Recent neighborhood meetings about a planned new apartment building at 831 Emerson St. have made it clear that there’s still one group in Evanston that it’s considered politically correct to hate.
That’s right, it’s college students.
People who wouldn’t be caught dead publicly saying they don’t want to live near black people or poor people are perfectly comfortable arguing that college students should be confined to a ghetto east of Sheridan Road.
And nobody at those meetings calls them on it.
Hate may be a strong word, but if you don’t want members of a certain group living near you, it follows that -- on some level -- you hate them. You don’t think they should have the same right to live in the neighborhood that you do.
Like everyone else, students need to be thoughtful of their neighbors and make some lifestyle adjustments to fit in.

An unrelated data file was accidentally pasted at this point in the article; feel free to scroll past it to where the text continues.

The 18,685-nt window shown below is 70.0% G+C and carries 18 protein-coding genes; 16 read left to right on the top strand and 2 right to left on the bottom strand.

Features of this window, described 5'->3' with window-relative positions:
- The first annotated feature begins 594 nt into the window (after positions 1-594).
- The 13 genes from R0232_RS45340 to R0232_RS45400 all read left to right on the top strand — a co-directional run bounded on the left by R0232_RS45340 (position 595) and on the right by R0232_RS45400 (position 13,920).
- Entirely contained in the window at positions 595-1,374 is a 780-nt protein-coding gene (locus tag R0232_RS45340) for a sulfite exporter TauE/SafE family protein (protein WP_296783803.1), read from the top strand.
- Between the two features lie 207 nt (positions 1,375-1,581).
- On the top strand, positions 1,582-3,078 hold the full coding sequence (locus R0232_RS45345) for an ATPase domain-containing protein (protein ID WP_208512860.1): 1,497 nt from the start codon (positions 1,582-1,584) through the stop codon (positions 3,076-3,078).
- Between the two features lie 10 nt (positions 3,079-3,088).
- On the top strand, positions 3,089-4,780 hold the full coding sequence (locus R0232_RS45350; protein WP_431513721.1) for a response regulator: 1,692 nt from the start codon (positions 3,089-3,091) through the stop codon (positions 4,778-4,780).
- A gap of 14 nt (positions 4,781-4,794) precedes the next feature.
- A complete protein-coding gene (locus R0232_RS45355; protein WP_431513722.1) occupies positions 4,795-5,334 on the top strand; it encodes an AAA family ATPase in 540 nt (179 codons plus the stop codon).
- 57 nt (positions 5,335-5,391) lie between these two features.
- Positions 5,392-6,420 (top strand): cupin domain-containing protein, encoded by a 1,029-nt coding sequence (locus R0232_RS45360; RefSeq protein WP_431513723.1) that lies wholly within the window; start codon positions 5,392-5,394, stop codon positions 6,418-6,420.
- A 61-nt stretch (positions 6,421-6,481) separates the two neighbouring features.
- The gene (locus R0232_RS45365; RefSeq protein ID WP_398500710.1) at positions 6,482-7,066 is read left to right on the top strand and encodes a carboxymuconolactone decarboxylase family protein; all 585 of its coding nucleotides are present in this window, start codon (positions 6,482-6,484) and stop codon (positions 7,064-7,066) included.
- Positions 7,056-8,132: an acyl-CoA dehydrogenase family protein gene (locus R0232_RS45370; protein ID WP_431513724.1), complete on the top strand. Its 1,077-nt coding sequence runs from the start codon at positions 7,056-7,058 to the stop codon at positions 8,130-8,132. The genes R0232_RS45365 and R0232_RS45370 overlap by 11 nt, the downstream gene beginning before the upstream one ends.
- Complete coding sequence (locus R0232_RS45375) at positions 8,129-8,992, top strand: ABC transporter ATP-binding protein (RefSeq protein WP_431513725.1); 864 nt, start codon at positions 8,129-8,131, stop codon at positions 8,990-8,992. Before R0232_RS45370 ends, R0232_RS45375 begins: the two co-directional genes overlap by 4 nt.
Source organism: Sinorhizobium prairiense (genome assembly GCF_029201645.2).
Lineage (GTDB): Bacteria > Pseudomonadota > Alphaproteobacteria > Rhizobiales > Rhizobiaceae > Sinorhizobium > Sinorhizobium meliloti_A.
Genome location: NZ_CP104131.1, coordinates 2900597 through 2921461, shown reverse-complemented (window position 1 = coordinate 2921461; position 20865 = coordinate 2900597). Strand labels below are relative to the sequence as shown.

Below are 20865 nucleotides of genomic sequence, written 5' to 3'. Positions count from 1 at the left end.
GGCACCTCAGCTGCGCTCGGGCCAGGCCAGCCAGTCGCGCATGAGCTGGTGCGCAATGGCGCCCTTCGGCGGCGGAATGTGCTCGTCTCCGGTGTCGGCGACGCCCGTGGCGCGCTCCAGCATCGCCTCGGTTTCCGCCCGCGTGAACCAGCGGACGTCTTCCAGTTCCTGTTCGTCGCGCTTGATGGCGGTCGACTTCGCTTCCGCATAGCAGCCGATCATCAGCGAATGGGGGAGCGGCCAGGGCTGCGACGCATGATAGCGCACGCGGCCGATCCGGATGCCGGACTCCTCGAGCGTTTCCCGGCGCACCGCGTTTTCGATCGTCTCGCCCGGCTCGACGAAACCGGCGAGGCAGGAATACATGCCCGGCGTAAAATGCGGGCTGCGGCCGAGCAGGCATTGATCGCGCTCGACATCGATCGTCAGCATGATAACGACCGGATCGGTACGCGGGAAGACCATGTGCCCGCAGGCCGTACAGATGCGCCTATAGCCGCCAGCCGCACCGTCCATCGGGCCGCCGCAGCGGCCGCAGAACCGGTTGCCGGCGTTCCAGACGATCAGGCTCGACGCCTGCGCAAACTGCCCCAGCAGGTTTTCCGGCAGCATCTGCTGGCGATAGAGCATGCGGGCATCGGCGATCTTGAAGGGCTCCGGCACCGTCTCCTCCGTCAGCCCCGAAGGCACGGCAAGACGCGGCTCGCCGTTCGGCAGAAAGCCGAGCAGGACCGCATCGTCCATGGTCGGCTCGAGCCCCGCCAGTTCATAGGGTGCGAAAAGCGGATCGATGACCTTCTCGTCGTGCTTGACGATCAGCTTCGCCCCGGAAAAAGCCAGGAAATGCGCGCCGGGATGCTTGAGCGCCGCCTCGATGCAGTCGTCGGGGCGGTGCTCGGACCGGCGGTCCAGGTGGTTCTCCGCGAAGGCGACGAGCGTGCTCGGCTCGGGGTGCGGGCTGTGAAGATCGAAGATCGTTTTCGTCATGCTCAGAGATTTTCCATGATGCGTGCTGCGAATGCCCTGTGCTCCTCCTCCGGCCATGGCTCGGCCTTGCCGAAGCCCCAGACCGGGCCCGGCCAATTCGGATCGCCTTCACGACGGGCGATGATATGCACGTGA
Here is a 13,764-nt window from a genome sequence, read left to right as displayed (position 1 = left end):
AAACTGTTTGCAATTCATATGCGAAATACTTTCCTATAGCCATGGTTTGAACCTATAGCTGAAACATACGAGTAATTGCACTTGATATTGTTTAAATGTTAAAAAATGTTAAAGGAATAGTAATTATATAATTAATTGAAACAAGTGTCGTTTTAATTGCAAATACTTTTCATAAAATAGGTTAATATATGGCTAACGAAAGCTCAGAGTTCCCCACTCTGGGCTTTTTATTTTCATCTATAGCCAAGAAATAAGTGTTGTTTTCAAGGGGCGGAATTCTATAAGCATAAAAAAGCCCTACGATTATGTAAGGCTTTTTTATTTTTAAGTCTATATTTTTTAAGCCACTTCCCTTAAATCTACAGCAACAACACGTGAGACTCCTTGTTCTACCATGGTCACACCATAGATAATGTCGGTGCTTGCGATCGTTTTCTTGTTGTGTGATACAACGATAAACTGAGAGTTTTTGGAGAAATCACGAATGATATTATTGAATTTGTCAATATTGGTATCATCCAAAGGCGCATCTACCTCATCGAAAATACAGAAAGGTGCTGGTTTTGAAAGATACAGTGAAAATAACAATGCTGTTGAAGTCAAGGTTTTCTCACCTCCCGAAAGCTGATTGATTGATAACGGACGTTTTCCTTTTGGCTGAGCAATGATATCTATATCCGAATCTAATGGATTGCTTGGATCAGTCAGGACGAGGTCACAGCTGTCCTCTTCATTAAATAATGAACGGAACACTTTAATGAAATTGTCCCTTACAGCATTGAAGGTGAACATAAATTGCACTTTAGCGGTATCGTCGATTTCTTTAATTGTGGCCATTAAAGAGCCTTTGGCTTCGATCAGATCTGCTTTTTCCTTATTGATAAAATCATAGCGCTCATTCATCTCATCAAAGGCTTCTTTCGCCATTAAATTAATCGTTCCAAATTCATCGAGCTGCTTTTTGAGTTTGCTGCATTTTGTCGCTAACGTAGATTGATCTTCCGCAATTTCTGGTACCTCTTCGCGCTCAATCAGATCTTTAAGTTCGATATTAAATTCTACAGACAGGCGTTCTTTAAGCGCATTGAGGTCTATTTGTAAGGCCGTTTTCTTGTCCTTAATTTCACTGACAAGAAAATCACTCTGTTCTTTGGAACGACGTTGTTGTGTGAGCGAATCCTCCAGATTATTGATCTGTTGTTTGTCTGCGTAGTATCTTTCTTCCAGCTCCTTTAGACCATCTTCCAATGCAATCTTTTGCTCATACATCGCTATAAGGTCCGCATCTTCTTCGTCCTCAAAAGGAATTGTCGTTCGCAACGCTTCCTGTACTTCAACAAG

But by the same token people who aren’t students who choose to live near a college campus need to expect and accept more late-night activity than if they lived in a homogeneous neighborhood of senior citizens.
Arguments over a new apartment building’s height, design and parking are one thing.
But claims it shouldn’t be built because of the age or academic status of the people the developer hopes will live there are not appropriate.
Those claims shouldn’t sway the City Council’s decision about whether to approve the project.